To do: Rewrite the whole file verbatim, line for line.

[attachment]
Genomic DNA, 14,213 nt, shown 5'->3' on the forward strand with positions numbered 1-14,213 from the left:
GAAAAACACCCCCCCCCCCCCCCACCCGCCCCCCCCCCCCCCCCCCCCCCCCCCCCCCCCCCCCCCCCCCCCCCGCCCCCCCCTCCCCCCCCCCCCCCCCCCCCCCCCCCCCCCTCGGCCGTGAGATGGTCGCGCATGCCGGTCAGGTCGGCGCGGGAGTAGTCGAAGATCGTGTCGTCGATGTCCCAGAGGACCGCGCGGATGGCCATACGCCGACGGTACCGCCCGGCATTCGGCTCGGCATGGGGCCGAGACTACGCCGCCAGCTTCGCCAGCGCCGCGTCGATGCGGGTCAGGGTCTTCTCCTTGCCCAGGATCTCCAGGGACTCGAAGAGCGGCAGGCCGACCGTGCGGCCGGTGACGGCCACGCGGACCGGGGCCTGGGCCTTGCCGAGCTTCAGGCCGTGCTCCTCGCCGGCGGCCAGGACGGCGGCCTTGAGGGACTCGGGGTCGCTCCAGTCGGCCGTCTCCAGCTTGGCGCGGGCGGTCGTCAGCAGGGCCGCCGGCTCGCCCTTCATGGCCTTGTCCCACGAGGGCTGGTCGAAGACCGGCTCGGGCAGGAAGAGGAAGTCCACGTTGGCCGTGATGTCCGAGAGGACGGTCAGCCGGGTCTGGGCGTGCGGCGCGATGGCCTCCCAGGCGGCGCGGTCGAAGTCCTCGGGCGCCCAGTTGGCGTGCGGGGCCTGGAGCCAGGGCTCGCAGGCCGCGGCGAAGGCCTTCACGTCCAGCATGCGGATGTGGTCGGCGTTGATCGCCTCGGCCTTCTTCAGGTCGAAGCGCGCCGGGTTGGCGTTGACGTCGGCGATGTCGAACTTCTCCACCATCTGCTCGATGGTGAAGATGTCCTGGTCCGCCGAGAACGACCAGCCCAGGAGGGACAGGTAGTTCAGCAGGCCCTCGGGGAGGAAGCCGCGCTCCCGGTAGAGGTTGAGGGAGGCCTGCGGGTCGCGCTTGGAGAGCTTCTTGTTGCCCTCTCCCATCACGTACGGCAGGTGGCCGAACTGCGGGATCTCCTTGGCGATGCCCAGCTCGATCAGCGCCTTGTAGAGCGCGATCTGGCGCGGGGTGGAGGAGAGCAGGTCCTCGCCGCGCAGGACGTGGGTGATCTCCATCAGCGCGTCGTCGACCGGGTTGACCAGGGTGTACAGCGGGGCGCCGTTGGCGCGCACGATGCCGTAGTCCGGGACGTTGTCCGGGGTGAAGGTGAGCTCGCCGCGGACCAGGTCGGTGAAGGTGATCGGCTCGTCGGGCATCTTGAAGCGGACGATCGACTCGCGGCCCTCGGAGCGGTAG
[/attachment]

Genomic DNA, 14,213 nt, shown 5'->3' on the forward strand with positions numbered 1-14,213 from the left:
GAAAAACACCCCCCCCCCCCCCCACCCGCCCCCCCCCCCCCCCCCCCCCCCCCCCCCCCCCCCCCCCCCCCCCCGCCCCCCCCTCCCCCCCCCCCCCCCCCCCCCCCCCCCCCCTCGGCCGTGAGATGGTCGCGCATGCCGGTCAGGTCGGCGCGGGAGTAGTCGAAGATCGTGTCGTCGATGTCCCAGAGGACCGCGCGGATGGCCATACGCCGACGGTACCGCCCGGCATTCGGCTCGGCATGGGGCCGAGACTACGCCGCCAGCTTCGCCAGCGCCGCGTCGATGCGGGTCAGGGTCTTCTCCTTGCCCAGGATCTCCAGGGACTCGAAGAGCGGCAGGCCGACCGTGCGGCCGGTGACGGCCACGCGGACCGGGGCCTGGGCCTTGCCGAGCTTCAGGCCGTGCTCCTCGCCGGCGGCCAGGACGGCGGCCTTGAGGGACTCGGGGTCGCTCCAGTCGGCCGTCTCCAGCTTGGCGCGGGCGGTCGTCAGCAGGGCCGCCGGCTCGCCCTTCATGGCCTTGTCCCACGAGGGCTGGTCGAAGACCGGCTCGGGCAGGAAGAGGAAGTCCACGTTGGCCGTGATGTCCGAGAGGACGGTCAGCCGGGTCTGGGCGTGCGGCGCGATGGCCTCCCAGGCGGCGCGGTCGAAGTCCTCGGGCGCCCAGTTGGCGTGCGGGGCCTGGAGCCAGGGCTCGCAGGCCGCGGCGAAGGCCTTCACGTCCAGCATGCGGATGTGGTCGGCGTTGATCGCCTCGGCCTTCTTCAGGTCGAAGCGCGCCGGGTTGGCGTTGACGTCGGCGATGTCGAACTTCTCCACCATCTGCTCGATGGTGAAGATGTCCTGGTCCGCCGAGAACGACCAGCCCAGGAGGGACAGGTAGTTCAGCAGGCCCTCGGGGAGGAAGCCGCGCTCCCGGTAGAGGTTGAGGGAGGCCTGCGGGTCGCGCTTGGAGAGCTTCTTGTTGCCCTCTCCCATCACGTACGGCAGGTGGCCGAACTGCGGGATCTCCTTGGCGATGCCCAGCTCGATCAGCGCCTTGTAGAGCGCGATCTGGCGCGGGGTGGAGGAGAGCAGGTCCTCGCCGCGCAGGACGTGGGTGATCTCCATCAGCGCGTCGTCGACCGGGTTGACCAGGGTGTACAGCGGGGCGCCGTTGGCGCGCACGATGCCGTAGTCCGGGACGTTGTCCGGGGTGAAGGTGAGCTCGCCGCGGACCAGGTCGGTGAAGGTGATCGGCTCGTCGGGCATCTTGAAGCGGACGATCGACTCGCGGCCCTCGGAGCGGTAG